The research that the institutes of the KIT Department of Chemical and Process Engineering conduct plays an important role in sharpening KIT's profile in the socially relevant areas energy, mobility and information. The nationally and internationally renowned research of the KIT Department covers process engineering issues from scientific bases to technical applications and from laboratory experiments to pilot plants.
Main areas of research are:
- Development of processes and methods for closing material and energy cycles as the basis of a sustainable society (circular economy)
- Synthesis of chemical energy sources from ubiquitous materials and renewable energy
- Development of innovative, resource-saving process engineering and biotechnological processes for the processing of raw materials of biological origin into biopharmaceuticals, foods, fine chemicals and basic materials for the chemical industry
- Development of processes for water reuse
- Development and use of digital tools for bioengineering and chemical engineering
The researchers of the department lead and coordinate national and international research projects (DFG, BMBF, EU, ...) and contribute significantly to the research programs of the Helmholtz Association.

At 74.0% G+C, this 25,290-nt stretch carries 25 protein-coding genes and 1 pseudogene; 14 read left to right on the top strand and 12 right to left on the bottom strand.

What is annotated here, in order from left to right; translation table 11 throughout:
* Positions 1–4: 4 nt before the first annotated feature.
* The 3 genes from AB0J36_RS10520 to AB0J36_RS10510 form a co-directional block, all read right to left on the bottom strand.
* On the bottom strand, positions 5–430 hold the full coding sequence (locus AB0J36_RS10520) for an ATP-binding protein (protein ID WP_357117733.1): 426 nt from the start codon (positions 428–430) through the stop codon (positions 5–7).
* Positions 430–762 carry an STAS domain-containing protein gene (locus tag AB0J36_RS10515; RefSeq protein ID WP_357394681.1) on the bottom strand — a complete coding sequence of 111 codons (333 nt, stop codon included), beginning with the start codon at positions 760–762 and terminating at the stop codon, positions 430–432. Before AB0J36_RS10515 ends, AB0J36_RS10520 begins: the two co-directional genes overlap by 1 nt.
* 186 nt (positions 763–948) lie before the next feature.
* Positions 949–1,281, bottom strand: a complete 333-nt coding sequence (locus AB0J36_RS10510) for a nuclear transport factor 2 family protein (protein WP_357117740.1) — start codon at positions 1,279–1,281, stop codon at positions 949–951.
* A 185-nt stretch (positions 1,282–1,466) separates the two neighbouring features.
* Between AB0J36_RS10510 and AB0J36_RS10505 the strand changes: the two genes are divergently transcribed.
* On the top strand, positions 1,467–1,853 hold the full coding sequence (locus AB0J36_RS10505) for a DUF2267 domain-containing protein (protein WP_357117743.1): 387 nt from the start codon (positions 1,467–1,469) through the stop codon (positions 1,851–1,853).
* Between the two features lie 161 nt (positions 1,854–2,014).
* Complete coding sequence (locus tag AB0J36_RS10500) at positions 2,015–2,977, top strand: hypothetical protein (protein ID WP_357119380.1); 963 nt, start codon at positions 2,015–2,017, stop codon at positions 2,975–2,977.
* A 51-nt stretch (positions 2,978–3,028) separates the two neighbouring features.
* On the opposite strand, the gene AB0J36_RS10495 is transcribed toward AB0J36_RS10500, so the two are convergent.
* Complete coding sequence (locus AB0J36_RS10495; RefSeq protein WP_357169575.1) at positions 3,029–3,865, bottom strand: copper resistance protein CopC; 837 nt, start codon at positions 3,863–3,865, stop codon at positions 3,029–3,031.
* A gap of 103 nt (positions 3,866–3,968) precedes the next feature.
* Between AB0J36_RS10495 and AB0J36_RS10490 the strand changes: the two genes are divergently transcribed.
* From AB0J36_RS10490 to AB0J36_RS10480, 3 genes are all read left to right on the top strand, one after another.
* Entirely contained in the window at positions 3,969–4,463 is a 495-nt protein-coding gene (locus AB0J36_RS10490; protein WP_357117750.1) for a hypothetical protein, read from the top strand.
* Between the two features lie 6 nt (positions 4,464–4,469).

The bioliq® plant at the Karlsruhe Institute of Technology (KIT) can produce a synthesis gas from carbon monoxide, carbon dioxide and hydrogen, among other things, from residues from agriculture and forestry. KIT researchers have now succeeded for the first time in producing methane from this, which, after appropriate processing, could be fed directly into the German natural gas grid and replace fossil gas. In the three-phase methanisation process used for this purpose, a catalyst is suspended in a liquid. This is located in a bubble column reactor through which the synthesis gas flows.More Information
Extracting the greenhouse gas CO2 from the atmosphere and converting it into a stable carbon through combined processes - this is what a new plant network at the Karlsruhe Institute of Technology (KIT) has been doing this month. The process, developed in the NECOC research project together with industrial partners, combines negative emissions with the production of a high-tech raw material. Now it is to be optimised in terms of energy and scaled up.More Information
Synthetic fuels from renewable energy sources are needed to reach the climate goals in the transport sector. So-called refuels promise to reduce CO2 emissions by 90 percent compared to conventional fuels. To cover future needs of heavy-duty vehicles, airplanes, and ships and provide chemical industry with basic substances, we will require the corresponding industrial facilities. Researchers of Karlsruhe Institute of Technology (KIT) and their partners have now launched the REF4FU project to determine the refuel quantities needed and what future green refineries will have to look like to supply these quantities.More Information